China - Xi'an

Trip Start Dec 05, 2005
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Trip End Ongoing


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Sunday, June 3, 2007

The overnight train from Beijing to Xi'an was fairly luxurious, comfortable and surprisingly quiet, but for some reason we still didn't get much sleep. In fact, Verdi didn't get a wink!
 
Regardless of this fact, when we arrived in Xi'an the first thing we did was book our return journey on the same overnight train. We hoped that the return journey would provide a better nights sleep and the good price meant that we simply couldn't justify paying for a flight and an additional nights accommodation in Beijing.
  
Outside the station we met a representative from the hostel we had booked. They provided a free pickup, but what they didn't tell us was that we would have to walk for about 10 minutes (with our heavy bags) to get to this pickup! We weren't best pleased!
 
The hostel was a bit like a converted school but was a reasonable price and fairly clean and comfortable. It had a decent café / restaurant with views down the main street, a book exchange and free WIFI. We especially liked the poster of Wayne Rooney - or 'Roonry' as the Chinese obviously know him! (PIC)
 
 
Having had very little sleep we had a cheeky nap once we had checked in and didn't see anything else of that morning. Once we had freshened up we then decided to see what Xi'an town centre had to offer. We were only in Xi'an for 3 days so needed to make the most of our time there.
 
 
As already mentioned, our hostel was on the main street that runs through the centre of the walled part of Xi'an. Further along this street are the Drum and Bell Towers, a couple of the main tourists attractions in the town. The towers are impressive structures, if slightly out of place in what is otherwise a fairly modern, cosmopolitan looking town. The drum tower was the first structure we came across; a multi-layered building flanked on either side by a long row of huge drums. We decided that the tower would be more interesting from the outside so we didn't bother paying the fee to actually climb up inside the building (PICS).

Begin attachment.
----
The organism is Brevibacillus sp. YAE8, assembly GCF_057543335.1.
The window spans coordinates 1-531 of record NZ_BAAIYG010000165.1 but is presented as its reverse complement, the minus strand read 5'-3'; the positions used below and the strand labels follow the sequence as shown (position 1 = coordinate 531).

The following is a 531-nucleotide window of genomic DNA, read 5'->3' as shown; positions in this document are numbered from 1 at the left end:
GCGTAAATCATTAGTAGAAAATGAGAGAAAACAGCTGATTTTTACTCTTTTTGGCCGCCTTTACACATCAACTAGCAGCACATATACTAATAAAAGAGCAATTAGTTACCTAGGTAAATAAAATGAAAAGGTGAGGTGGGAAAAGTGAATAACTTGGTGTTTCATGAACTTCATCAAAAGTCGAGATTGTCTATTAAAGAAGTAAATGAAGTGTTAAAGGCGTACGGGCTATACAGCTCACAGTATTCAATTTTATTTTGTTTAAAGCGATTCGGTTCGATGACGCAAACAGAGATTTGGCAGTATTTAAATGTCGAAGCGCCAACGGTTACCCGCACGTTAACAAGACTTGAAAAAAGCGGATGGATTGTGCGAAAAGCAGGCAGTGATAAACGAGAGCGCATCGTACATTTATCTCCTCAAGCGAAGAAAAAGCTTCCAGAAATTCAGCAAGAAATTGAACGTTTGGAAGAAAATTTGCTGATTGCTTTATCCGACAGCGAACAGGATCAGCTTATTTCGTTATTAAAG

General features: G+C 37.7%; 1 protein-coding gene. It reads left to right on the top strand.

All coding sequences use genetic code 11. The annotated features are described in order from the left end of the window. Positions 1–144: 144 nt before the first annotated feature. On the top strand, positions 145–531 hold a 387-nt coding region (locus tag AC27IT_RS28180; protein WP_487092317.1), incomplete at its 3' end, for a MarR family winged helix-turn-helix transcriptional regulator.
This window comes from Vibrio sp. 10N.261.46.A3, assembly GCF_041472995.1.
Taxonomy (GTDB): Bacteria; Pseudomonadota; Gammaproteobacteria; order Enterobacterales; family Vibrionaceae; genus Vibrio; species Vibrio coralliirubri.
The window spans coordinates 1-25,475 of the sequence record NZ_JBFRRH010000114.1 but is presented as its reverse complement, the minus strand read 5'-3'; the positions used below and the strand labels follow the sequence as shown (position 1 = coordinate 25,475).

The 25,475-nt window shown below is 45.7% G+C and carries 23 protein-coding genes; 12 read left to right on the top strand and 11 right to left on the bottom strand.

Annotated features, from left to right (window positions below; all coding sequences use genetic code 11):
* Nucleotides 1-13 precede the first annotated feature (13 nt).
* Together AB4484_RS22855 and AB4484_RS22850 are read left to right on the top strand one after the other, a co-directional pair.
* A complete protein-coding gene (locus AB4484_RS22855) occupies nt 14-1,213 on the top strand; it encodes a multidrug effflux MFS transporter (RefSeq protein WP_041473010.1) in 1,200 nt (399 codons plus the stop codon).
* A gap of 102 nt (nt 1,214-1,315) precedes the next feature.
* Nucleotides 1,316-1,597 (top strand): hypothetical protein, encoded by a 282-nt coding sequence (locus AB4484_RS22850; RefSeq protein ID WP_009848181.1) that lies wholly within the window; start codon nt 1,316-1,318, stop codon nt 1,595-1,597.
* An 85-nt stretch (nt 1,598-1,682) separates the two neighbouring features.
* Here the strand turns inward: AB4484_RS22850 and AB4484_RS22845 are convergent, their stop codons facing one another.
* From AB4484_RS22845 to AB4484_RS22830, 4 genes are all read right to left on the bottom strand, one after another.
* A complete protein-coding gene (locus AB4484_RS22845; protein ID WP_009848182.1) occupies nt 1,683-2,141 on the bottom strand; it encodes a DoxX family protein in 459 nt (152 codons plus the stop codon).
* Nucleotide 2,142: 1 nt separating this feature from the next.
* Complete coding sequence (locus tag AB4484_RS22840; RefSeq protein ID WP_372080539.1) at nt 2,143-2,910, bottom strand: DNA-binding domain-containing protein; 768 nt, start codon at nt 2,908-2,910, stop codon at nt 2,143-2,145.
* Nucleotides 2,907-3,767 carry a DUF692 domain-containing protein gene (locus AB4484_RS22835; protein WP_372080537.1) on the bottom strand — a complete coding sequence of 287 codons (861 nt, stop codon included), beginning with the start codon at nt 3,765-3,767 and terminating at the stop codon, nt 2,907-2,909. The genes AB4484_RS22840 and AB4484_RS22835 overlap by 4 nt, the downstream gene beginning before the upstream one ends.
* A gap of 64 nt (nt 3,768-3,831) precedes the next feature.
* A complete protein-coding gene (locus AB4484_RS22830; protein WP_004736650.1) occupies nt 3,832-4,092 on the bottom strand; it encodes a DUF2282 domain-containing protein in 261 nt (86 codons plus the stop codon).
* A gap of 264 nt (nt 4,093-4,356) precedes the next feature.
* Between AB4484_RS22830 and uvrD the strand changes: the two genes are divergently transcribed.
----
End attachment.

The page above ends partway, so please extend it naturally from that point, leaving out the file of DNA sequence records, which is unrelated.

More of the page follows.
We popped into a nearby teashop (PICS) and bought a couple of the teas we had enjoyed in Beijing and a couple of special teacups to brew the teas. The teashop was on the edge of the Muslim Market, a permanent market and a popular feature in Xi'an. We wandered through the market and began to get pretty hungry looking at all the delicacies cooking away on the outdoor stoves.
 
After finding some food we continued to the Bell Tower, which is set in the centre of a huge roundabout at the junction of several busy roads. Again we opted to take in the views of the exterior rather than the interior (PICS).